Bilberry (Vaccinium myrtillus) is a short, shrubby perennial plant that inhabits the woods and forest meadows of Europe, western Asia, and the Rocky Mountains of North America. As with many other plants that belong to the same plant family (Vaccinium), bilberry bears edible fruits similar to those found on the blueberry bush. Cranberries and huckleberry belong to this plant family
The bilberry's blue-black berry, which is creamy white inside, has been valued as a food since prehistoric times. Commonly referred to as "European Blueberry," it is famed as a filling for pies, and for use in cobblers, jams, and other recipes.
In addition, for at least one thousand years, European herbalists have also recommended the plant's fruits and leaves for health purposes, addressing a variety of complaints with a strong, boiled tea made from the plant. Urinary tract infections, kidney stones, and diarrhea are just a few of the ailments for which bilberry can be been used as a supportive.
Bilberry's modern reputation as a rejuvenating plant was sparked during World War II, when British Royal Air Force (RAF) pilots noticed that their night vision was sharper than usual whenever they ate bilberry preserves before starting out on their evening bombing raids. Subsequent research revealed that bilberries are powerful antioxidants, capable of protecting cells in the eye and other parts of the body against damage from unstable oxygen molecules called free radicals.
Today, bilberry ranks among the most popular of supplements for maintaining healthy vision and for the potential to help support symptoms of various vision disorders, including poor night vision, vision, and macular degeneration.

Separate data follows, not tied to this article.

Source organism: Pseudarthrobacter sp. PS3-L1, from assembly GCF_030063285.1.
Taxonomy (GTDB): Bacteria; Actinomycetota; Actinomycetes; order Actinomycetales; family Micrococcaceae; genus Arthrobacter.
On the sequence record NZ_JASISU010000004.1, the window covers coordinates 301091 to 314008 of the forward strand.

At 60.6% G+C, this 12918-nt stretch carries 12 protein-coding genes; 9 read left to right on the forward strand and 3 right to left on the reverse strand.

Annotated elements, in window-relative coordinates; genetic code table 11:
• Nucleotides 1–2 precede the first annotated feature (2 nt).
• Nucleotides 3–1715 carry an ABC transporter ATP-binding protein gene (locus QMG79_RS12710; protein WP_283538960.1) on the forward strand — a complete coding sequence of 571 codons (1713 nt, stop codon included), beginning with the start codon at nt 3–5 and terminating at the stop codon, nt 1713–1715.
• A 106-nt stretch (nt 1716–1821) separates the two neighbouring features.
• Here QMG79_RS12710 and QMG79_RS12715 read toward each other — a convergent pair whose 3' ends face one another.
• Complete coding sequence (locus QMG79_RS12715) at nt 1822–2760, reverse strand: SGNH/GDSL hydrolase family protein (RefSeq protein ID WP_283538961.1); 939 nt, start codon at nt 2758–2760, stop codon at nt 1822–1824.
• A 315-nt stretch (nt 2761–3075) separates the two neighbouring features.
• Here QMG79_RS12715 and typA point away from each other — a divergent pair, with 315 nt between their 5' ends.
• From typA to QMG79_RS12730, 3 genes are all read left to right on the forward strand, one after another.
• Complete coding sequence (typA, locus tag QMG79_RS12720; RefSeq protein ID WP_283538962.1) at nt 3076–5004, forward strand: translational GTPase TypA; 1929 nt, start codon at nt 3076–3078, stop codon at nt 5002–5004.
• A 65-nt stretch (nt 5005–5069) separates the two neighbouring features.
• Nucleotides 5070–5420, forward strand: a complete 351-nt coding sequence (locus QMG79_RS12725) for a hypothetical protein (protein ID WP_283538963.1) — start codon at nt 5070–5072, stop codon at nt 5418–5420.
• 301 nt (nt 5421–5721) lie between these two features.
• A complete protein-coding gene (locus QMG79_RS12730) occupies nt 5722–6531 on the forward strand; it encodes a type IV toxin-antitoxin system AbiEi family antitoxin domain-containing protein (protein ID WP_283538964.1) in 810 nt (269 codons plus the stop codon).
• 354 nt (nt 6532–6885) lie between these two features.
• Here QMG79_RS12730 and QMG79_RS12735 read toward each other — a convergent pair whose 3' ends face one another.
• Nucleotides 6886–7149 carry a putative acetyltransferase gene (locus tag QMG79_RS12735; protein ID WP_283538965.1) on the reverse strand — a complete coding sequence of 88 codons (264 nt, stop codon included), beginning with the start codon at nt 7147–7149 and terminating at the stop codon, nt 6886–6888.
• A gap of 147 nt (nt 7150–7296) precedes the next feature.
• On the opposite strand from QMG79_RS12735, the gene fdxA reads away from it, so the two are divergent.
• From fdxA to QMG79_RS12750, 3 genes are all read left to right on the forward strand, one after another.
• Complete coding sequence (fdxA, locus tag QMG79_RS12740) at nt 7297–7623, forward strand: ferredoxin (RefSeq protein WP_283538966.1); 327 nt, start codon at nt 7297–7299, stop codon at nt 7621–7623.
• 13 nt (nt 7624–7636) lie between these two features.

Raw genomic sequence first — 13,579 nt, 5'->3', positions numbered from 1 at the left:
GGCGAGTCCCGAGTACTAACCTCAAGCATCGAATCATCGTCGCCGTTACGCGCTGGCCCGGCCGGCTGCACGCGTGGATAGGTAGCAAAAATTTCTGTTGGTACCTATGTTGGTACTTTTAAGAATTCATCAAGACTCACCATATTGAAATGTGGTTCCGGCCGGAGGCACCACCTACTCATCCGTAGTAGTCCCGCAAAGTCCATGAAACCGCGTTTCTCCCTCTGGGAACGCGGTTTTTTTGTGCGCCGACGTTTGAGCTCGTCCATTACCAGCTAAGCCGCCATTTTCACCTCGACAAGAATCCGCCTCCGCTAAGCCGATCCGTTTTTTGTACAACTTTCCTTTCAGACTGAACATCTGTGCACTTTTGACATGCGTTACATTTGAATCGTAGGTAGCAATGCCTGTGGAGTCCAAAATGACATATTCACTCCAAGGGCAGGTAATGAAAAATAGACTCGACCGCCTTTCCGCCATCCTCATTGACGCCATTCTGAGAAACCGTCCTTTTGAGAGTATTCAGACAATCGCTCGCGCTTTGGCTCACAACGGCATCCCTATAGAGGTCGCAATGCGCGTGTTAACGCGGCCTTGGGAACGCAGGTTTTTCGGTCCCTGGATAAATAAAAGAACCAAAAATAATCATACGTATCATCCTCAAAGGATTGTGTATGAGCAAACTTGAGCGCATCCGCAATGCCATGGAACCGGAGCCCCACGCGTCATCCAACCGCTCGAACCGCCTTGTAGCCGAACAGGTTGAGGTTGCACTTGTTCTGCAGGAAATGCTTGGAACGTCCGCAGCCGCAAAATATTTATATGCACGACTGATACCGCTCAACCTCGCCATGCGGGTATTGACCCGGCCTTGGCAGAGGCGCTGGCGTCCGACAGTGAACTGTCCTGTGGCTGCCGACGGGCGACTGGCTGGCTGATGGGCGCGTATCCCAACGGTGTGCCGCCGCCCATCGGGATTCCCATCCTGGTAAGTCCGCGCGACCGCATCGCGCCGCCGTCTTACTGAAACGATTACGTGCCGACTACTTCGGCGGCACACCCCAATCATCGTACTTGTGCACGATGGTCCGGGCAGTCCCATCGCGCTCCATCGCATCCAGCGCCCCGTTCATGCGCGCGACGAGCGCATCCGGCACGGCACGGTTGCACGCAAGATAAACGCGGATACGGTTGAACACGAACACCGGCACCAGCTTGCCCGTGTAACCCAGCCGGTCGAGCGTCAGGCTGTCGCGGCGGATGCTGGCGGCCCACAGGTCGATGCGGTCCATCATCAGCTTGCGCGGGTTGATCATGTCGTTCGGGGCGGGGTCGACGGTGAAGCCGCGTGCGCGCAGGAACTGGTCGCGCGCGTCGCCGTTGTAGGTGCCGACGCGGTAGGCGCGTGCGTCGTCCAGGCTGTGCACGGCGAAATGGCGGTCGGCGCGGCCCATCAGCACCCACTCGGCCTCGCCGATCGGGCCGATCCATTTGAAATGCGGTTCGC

Researchers intrigued by the improved night vision of the bilberry-eating RAF pilots eventually identified compounds in the berry called anthocyanosides. These substances appear to fortify blood vessel walls, improving blood flow to the tiny blood vessels that keep eyes healthy, and to larger blood vessels that help maintain good circulation throughout the body. Anthocyanosides also appear to strengthen collagen, the protein that provides support to mend connective tissue.
The other important healing substance in bilberry fruits - astringent compounds called tannins - help support such ailments as diarrhea, sore throat, and inflammations in the mouth. Germany health authorities approve of bilberry fruit for mild cases of diarrhea and mouth and throat inflammation. A cooled tea made from the dried berries can be either drunk or gargled for these purposes.
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Apply Bianca Rosa salve morning and evenings, or as directed by a health care practitioner. On a moist cotton wool pad or with the fingertips, apply to the desired area of the body. Massage onto thoroughly cleansed skin with a gentle circular motion.
Not to be used during pregnancy and lactation. Do not exceed recommended dose. If irritation or redness occurs, discontinue use immediately.
More Photographs - Extra Strength Bilberry Leaf 4:1 Extract - Salve Ointment
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* These statements have not been evaluated by the Food and Drug Administration (FDA). Products are intended to support general well being and are not intended to treat, diagnose, mitigate, prevent, or cure any condition or disease. If conditions persist, please seek advice from your medical doctor. Information provided at ZooScape.com relies partly on Traditional Uses. The essence of the current American rule on Traditional Uses is, as stated by FTC, "Claims based on historical or traditional use should be substantiated by confirming scientific evidence, or should be presented in such a way that consumers understand that the sole basis for the claim is a history of use of the product for a particular purpose."